WASHINGTON (AP) — A majority of Americans think government spending cuts are so important that it would be worth a government shutdown to achieve them, according to a new Associated Press-GfK poll. And half want spending cuts to be part of any deal to increase the nation's debt limit.
Here are some things to know about public opinion on the debt ceiling and the threat of a government shutdown from the new AP-GfK poll:
MOST WANT DEBT LIMIT, SPENDING CUTS LINKED
In the new poll, 24 percent say they support and 29 percent say they oppose raising the country's debt limit. Nearly half (44 percent) say they neither favor nor oppose raising it.
But in a follow-up question, half of Americans say they want to see the debt ceiling increased only in exchange for significant spending cuts, even if that means a significant reduction in government services and programs. Another 35 percent think Congress should increase the debt ceiling first, then discuss spending cuts and deficit reduction separately, while 11 percent say Congress should not increase the debt ceiling under any circumstances.
There's a major partisan divide on how Congress should handle the debt ceiling talks. A majority of Democrats — 58 percent — think Congress should raise it first, separately from discussions about the budget and deficit. An even larger majority of Republicans — 73 percent — think it should only be increased if spending cuts are made at the same time.
Republican congressional leaders struck a deal with their Democratic counterparts and President Barack Obama late Monday on a two-year budget deal that would take the threat of a debt crisis and partial government shutdown off the table until after the 2016 elections.
UNCERTAIN ABOUT FALLOUT
If the debt ceiling is not increased, many Americans aren't sure what to expect and what the magnitude of the fallout would be. Four in 10 think it's very or extremely likely that the United States would face a major economic crisis if the debt ceiling is not increased, but another 4 in 10 think that's only somewhat likely, and 17 percent think it's not likely at all.
Despite a divide over what to do about the debt ceiling, Democrats are not significantly more likely than Republicans to see a high likelihood of an economic crisis if it is not increased.
MOST SAY SPENDING CUTS WORTH SHUTDOWN
More than half of Americans — 56 percent — say they think reducing government spending is important enough that it would be worth shutting down the government to achieve it.
A large majority of Republicans (74 percent) say reducing government spending is worth a government shutdown, but a significant minority of Democrats (44 percent) say so, too.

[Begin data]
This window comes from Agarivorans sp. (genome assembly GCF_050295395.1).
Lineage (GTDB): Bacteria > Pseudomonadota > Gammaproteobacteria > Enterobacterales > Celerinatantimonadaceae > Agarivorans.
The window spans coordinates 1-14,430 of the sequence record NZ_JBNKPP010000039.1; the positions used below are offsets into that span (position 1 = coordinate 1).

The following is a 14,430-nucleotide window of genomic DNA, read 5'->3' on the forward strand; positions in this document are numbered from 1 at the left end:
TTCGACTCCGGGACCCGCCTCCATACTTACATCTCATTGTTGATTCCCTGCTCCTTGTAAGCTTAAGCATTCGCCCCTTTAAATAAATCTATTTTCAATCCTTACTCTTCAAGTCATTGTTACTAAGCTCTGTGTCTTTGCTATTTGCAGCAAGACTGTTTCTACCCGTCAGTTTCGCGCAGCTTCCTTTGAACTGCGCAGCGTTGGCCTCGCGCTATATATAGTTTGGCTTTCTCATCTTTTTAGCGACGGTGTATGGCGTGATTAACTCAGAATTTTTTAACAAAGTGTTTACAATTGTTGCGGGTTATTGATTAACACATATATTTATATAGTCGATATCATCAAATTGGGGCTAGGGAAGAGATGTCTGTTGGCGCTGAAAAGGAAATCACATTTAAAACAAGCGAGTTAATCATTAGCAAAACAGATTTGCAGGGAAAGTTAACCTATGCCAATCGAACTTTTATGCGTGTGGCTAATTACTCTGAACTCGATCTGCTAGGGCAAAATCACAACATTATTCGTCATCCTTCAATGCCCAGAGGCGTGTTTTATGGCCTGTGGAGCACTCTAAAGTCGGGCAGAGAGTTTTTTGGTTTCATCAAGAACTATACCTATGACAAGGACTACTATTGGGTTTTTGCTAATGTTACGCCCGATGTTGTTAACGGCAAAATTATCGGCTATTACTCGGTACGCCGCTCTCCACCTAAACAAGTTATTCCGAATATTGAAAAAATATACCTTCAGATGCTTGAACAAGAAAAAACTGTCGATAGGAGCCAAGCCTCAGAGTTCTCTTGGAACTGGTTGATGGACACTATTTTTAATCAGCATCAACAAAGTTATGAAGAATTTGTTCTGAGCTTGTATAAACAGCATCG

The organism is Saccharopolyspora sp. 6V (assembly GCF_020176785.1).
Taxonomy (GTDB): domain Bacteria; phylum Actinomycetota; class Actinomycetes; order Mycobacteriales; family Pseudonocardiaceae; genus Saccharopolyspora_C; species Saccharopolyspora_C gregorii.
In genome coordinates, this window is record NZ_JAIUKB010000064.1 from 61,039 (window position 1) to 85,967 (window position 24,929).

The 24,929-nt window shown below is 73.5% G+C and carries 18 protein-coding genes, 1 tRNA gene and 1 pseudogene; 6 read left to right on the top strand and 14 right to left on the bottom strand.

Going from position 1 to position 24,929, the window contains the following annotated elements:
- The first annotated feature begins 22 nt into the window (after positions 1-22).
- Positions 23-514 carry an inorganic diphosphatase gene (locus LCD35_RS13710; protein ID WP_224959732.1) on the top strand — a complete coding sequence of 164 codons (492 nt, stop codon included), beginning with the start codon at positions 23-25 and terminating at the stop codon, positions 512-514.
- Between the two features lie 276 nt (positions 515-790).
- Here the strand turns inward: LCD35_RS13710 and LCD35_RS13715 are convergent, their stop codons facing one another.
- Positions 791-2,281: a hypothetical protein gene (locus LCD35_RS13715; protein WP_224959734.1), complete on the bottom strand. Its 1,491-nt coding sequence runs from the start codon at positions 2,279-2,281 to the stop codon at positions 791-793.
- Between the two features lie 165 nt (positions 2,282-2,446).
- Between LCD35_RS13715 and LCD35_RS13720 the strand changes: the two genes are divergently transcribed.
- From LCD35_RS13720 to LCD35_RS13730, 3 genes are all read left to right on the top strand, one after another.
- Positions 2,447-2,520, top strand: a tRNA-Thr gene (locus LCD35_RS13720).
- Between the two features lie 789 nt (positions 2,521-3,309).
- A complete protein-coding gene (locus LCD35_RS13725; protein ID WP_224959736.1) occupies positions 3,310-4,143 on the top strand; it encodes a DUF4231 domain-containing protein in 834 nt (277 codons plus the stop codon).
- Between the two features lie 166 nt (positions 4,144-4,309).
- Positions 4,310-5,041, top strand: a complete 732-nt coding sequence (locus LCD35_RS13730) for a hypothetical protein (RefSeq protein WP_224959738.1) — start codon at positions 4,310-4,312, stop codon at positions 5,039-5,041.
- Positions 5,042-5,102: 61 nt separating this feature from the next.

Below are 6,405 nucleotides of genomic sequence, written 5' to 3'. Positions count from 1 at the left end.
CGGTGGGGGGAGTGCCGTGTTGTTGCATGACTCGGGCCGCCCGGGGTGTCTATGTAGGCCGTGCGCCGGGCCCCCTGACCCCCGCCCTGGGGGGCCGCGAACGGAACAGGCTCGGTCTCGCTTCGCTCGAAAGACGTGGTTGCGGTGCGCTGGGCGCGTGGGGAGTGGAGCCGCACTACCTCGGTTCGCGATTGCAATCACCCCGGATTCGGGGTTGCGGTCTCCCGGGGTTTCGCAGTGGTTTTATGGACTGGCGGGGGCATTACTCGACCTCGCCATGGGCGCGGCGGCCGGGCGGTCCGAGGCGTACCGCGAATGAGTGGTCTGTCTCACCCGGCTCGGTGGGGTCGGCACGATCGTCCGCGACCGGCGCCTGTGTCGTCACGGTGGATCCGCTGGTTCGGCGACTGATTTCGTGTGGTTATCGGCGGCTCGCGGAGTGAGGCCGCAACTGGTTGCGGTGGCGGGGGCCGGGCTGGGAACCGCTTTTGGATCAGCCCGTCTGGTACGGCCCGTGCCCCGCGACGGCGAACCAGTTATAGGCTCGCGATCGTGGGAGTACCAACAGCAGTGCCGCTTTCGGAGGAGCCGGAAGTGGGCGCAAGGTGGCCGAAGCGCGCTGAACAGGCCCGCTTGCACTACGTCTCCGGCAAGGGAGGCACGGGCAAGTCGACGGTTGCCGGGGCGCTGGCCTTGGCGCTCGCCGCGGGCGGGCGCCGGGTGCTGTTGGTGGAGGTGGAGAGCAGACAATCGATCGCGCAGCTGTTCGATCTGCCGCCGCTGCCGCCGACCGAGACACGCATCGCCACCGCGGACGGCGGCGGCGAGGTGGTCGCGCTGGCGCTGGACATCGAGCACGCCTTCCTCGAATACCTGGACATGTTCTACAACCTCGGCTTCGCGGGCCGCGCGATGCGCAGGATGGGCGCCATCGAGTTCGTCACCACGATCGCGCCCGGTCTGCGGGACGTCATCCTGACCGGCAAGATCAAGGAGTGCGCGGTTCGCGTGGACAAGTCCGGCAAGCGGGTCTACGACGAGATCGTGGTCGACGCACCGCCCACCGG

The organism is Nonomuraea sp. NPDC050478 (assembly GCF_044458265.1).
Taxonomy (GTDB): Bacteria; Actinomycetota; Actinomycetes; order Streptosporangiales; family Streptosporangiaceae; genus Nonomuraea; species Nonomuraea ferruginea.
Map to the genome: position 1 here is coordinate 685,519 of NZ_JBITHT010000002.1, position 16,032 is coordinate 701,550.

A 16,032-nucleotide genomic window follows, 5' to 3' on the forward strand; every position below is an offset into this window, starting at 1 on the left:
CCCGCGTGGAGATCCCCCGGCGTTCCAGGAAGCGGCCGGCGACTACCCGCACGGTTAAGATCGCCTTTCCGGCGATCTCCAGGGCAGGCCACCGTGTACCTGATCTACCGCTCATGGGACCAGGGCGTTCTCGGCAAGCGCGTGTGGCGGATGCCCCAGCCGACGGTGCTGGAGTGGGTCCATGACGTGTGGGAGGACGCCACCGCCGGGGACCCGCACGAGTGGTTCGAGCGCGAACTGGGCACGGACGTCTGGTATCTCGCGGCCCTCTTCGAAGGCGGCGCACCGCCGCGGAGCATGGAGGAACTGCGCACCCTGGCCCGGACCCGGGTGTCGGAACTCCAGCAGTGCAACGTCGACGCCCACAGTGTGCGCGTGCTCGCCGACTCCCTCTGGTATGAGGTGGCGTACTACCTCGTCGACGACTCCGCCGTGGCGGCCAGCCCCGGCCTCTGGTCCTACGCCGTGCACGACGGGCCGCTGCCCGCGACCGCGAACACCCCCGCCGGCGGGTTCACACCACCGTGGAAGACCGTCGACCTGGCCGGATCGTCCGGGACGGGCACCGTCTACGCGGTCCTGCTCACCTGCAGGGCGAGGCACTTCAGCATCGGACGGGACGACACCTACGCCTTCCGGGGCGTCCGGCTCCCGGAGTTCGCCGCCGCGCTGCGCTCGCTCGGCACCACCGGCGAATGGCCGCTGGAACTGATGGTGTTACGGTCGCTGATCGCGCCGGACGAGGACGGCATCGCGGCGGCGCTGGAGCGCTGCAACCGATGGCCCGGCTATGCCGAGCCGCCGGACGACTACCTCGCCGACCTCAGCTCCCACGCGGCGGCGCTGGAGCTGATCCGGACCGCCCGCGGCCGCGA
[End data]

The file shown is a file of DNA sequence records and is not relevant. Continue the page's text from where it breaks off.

That doesn't necessarily mean Americans actually want to see a shutdown happen. The poll also shows that 63 percent would prefer that the next House speaker be someone who would compromise to pass a budget, while 33 percent prefer someone who will stick to conservative principles even if it will cause a shutdown. Six in 10 Republicans prefer principles over compromise in a new speaker.
More generally, Americans are more likely to say they would prefer that leaders from their party in Congress compromise with the other side to pass legislation rather than stick with their principles even if it makes passing legislation more difficult, 60 percent to 37 percent.
NO SHUTDOWN OVER OTHER ISSUES
Americans are less likely to say that other goals, like blocking a nuclear deal with Iran (43 percent), repealing President Barack Obama's health care law (36 percent) or defunding Planned Parenthood (26 percent) would be worth shutting down the government to achieve.
But Republicans are significantly more likely than Democrats to think each goal would be worth a shutdown.
Six in 10 Republicans but less than 2 in 10 Democrats would shut down the government to repeal President Obama's health care law, while 6 in 10 Republicans but just a third of Democrats would shut it down to block a nuclear deal with Iran. And 44 percent of Republicans, but just 12 percent of Democrats, think defunding Planned Parenthood would be worth a government shutdown.
TEA PARTIERS SEE BROAD USE OF SHUTDOWN
Republican supporters of the tea party movement are significantly more likely than other Republicans to see a shutdown as a worthwhile tool to achieve a variety of policy goals.
Three-quarters of tea party supporters would do it to block the Iran deal or to repeal the health care law, while non-tea party Republicans are divided about evenly on whether either of those goals would be worth a shutdown.
Six in 10 tea party supporters but only a third of non-tea party Republicans would shut down the government to defund Planned Parenthood.
The AP-GfK Poll of 1,027 adults was conducted online Oct. 15 to Oct. 19, using a sample drawn from GfK's probability-based KnowledgePanel, which is designed to be representative of the U.S. population. The margin of sampling error for all respondents is plus or minus 3.3 percentage points.
Respondents were first selected randomly using telephone or mail survey methods, and later interviewed online. People selected for KnowledgePanel who didn't otherwise have access to the Internet were provided access at no cost to them.
Poll results: http://ap-gfkpoll.com